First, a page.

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Ecclesiastes: Vanity or Victory? PDF Print E-mail
Written by Joseph R. Holder   


The words of the Preacher, the son of David, king in Jerusalem. Vanity of vanities, saith the Preacher, vanity of vanities; all is vanity. What profit hath a man of all his labour which he taketh under the sun? (Ecclesiastes 1:1-3) 

  Theologians have debated the message of Ecclesiastes.  Heretics have appealed to it for support of their errant views.  Sincere believers have read it and wondered about its purpose and message. 

 Preacher, we take the word for granted, but it seems a strange choice for an Old Testament book written a thousand years before Christ.  The title of the book in our English Bibles, Ecclesiastes, comes from the Greek translation of the Old Testament and refers to someone who calls together a group of people to hear a formal proclamation.  The Hebrew word (English form) is “Qoheleth.”  It corroborates the meaning of the Greek word.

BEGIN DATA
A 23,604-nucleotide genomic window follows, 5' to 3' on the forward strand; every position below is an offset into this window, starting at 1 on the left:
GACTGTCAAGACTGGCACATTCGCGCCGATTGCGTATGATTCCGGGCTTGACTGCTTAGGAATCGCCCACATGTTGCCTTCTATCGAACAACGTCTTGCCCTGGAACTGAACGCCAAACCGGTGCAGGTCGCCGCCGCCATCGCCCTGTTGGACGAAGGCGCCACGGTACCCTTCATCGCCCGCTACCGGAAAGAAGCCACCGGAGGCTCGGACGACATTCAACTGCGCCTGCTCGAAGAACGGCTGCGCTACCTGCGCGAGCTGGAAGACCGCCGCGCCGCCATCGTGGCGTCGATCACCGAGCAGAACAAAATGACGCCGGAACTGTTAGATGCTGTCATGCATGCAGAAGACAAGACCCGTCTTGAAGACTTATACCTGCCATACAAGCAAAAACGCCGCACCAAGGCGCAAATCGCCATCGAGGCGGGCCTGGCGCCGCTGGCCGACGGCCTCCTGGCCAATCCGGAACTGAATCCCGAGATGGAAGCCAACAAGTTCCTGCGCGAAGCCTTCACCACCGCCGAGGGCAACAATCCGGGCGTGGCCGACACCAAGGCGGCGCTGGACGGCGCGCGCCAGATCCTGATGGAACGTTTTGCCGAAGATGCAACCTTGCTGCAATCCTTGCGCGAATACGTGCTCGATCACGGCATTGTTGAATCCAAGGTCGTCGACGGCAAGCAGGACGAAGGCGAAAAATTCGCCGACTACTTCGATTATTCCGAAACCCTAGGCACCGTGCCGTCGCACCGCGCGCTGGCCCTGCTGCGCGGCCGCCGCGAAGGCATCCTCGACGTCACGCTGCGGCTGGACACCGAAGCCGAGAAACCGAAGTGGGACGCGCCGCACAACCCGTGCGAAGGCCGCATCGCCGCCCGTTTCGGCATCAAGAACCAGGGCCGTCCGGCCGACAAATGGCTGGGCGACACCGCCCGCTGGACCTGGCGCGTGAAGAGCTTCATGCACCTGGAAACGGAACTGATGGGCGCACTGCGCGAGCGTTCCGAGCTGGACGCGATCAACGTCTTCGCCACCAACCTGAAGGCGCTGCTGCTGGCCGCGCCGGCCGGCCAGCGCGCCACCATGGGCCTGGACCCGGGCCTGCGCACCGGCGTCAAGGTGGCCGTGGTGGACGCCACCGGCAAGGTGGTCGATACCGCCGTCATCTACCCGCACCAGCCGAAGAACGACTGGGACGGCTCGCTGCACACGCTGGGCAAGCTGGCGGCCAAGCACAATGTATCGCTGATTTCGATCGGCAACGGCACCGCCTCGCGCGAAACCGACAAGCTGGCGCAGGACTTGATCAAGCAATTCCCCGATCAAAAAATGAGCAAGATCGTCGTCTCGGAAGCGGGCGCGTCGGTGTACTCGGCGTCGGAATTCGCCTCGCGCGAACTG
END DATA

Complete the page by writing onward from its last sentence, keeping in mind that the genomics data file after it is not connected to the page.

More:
In Ecclesiastes 12:11 Solomon describes his words—I believe his specific words in this book—as “given by one shepherd.”  A number of commentaries, I believe correctly, interpret this phrase as a claim to inspiration for the book of Ecclesiastes.  Thus our interpretation of the book should reflect the Holy Spirit’s direction, not merely the autobiographical reflections of a man whose life was at best a confusing mixture of incredible wisdom and incredible indulgence. 

 How do we start with such a pessimistic view of life and yet end the book on such an insightful and proper view of God and of life?  It is likely that we have failed to follow Solomon’s reasoning, as well as his perspective, especially in the early stages of this book.